Greetings to Canada! I think what we need (to get past this one) is a definitive answer to the question:

(1) Do you believe that the acceleration that we attribute to gravity is actually caused by the presence of air?

And if the answer to (1) is 'Yes' then

(2) Why is it that we can all think of examples where there appears to be no correlation with the amount of air/air pressure and measured values of this acceleration?

Does that help us to move forward? I realise that you may see this as a distraction from a fundamental idea but if we (having mis-understood) think we see a conclusion that is at odds with observed evidence then we are unlikely to accept how that conclusion was reached.

As ever, best wishes,

Batroost
 

Offline Batroost

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« Reply #51 on: 10/05/2007 19:05:01 »
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The pressure thing across doors can be a real issue even in a much less effectively sealed building. I work in a chemistry lab, with 22 fume hood extractors running full time and lowering the pressure in the lab. We have active pumps moving air back into the lab, but when these shut down for maintenance several things happen:
- All the flow alarms go off... the pressure indoors is too low for the extrctors to work against effectively.
- Any open windows produce a howling draft, taking anything not nailed down off the worksurface and onto the floor.
- Last time it happened I and the other girls couldn't get the door open against the pressure in the corridor (in my defence my arm was in plaster at the time) and we had to get one of the guys to push it really hard and then hold it until we were ready to let it slam.

No real relevance to topic, but it was quite striking at the time.

Thanks Rosy, good point. We have some other large steel doors at work and lots of HVAC. As you say sometimes just a few millibars pressure difference across the door can make them very hard to move - once you get them 'cracked' and the pressure equalises you're OK though.
 

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« Reply #52 on: 10/05/2007 19:46:19 »
(Simplifying your first question) -
Q - “How can (changeable) air pressure be responsible for (unchangeable) gravity?”

A - The answer that my theory produces, is that air pressure does not “change” the properties of mass in any way, because air (except as weather, etc.) can not “change” mass.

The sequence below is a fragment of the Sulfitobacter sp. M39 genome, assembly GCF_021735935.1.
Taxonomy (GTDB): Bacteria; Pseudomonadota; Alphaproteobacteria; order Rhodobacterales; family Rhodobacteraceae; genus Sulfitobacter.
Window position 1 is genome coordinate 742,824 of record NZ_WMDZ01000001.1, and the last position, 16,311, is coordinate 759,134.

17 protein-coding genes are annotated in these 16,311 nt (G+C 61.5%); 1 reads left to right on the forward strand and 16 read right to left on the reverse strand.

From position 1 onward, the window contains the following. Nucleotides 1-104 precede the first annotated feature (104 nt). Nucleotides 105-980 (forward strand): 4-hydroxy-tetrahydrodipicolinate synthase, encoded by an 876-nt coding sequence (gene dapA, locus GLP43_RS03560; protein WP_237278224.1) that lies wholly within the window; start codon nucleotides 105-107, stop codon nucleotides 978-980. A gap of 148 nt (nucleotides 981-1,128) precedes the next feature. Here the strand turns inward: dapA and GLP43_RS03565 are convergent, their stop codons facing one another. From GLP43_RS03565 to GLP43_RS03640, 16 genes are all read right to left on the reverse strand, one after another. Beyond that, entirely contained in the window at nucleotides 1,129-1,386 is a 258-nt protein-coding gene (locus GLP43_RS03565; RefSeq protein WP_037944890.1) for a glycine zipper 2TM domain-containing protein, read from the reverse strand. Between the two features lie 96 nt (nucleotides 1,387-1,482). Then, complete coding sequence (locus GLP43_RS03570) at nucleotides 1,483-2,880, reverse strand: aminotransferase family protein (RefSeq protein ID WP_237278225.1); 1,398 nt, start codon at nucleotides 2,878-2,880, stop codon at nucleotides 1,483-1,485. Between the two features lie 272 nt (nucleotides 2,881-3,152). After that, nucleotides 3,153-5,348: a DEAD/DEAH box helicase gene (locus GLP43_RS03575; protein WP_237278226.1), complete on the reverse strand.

That change, due to the weather, is exactly the change I mean. It's quite a big change and it doesn't affect the weight of things.

(Simplifying your second question) -
Q - “How can a specific (measured) air pressure value be responsible for gravity that varies at the poles or the equator?”

A - The answer that my theory produces is the same as my first answer, but, with this qualification:

Regardless of whether we are seeking either a specific (measured) air pressure value, or (making its comparison to) the scientifically created and recognized Datum, (or “global standard value”), the value produced by any specific measurement taken, is always a “product” of that one, (and only that one), location, as measured under the specific air pressure of the moment, as governed by the specific weather conditions existing at that location at the moment.

Let's start out by saying what we are talking about. I mean that I can get a rock and hang it on a spring balance. I can measure the length of the spring. That gives me a measure of the force of gravity.
I can also measure air pressure with, for example, a capacitance manometer or an aneroid barometer.
If I measure the length of the spring at sea level here in the UK and note the pressure then (say I do it when thepressure is unusually low) then I go to the top of the Alps and wait until the weather happens to be high pressure so the pressure is the same as it was back at sea level in the UK the length of the spring will be shorter. I can carry on doing this all over the world and the results I get tally with Newtonian gravity.

Same air pressure, different gravity.
Unless you are saying that the whole of earth's atmosphere (which is *broadly constant) contributes to my little experiment I can't see how you can explain how something that stays the same can account for something that changes.